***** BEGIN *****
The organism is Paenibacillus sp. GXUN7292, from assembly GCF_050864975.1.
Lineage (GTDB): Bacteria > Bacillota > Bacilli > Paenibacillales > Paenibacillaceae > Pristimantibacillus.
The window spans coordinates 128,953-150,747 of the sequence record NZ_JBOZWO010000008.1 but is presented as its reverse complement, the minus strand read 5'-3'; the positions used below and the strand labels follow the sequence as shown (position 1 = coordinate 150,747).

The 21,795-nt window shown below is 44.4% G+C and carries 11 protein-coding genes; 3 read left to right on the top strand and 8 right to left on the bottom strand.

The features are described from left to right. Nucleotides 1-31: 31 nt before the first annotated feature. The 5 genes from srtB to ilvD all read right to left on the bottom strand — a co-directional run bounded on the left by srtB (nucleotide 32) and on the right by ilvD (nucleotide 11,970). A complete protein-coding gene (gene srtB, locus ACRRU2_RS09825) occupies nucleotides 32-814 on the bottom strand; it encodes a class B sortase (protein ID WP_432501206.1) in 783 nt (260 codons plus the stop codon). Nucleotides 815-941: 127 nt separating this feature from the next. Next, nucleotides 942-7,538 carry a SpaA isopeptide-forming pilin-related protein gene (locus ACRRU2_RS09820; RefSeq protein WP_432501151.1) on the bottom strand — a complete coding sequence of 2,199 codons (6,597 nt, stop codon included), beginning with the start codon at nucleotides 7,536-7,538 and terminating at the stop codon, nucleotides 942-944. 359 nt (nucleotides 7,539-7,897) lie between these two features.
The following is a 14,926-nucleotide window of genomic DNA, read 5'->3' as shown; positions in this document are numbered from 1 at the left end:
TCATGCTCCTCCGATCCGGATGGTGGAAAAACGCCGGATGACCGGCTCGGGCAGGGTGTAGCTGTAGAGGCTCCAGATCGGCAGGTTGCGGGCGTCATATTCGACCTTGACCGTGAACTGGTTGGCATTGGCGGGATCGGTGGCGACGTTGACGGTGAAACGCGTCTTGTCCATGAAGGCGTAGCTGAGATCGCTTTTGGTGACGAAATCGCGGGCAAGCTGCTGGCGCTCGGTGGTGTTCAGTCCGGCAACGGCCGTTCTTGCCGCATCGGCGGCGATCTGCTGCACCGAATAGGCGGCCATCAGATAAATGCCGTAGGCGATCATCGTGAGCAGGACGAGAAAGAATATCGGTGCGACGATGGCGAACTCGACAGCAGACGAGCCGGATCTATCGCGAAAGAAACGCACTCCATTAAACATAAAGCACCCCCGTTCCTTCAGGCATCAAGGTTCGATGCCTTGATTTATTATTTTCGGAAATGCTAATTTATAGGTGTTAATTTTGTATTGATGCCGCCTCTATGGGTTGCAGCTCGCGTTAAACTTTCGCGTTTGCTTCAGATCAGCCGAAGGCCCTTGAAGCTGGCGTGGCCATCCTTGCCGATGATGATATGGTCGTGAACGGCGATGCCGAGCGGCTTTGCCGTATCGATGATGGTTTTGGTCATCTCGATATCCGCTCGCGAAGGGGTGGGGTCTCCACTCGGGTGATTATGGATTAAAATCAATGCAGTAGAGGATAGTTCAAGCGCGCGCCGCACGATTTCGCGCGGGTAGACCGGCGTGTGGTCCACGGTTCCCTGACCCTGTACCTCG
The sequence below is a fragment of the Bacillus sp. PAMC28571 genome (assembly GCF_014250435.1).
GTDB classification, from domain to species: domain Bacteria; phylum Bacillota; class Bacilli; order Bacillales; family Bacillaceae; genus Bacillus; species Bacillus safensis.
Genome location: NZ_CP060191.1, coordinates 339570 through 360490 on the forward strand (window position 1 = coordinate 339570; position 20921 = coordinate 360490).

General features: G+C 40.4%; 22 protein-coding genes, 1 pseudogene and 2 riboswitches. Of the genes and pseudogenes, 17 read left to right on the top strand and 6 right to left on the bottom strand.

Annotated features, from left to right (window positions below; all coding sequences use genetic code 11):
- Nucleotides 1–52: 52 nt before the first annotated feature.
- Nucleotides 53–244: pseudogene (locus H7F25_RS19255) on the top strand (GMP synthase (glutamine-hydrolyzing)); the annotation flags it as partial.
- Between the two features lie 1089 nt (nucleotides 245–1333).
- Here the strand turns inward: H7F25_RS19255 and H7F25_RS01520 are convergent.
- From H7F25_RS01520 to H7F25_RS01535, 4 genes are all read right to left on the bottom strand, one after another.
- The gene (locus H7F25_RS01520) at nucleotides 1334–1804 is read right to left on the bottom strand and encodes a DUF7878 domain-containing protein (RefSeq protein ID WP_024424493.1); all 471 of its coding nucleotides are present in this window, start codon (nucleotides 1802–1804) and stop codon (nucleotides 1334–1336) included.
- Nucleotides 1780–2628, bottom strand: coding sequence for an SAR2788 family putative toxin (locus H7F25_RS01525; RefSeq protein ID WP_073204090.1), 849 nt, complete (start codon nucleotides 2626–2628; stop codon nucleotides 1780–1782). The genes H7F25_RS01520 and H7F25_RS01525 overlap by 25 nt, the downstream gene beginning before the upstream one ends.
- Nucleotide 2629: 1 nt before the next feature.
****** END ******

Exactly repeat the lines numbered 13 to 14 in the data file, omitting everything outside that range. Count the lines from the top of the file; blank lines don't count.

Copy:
- Nucleotides 1–52: 52 nt before the first annotated feature.
- Nucleotides 53–244: pseudogene (locus H7F25_RS19255) on the top strand (GMP synthase (glutamine-hydrolyzing)); the annotation flags it as partial.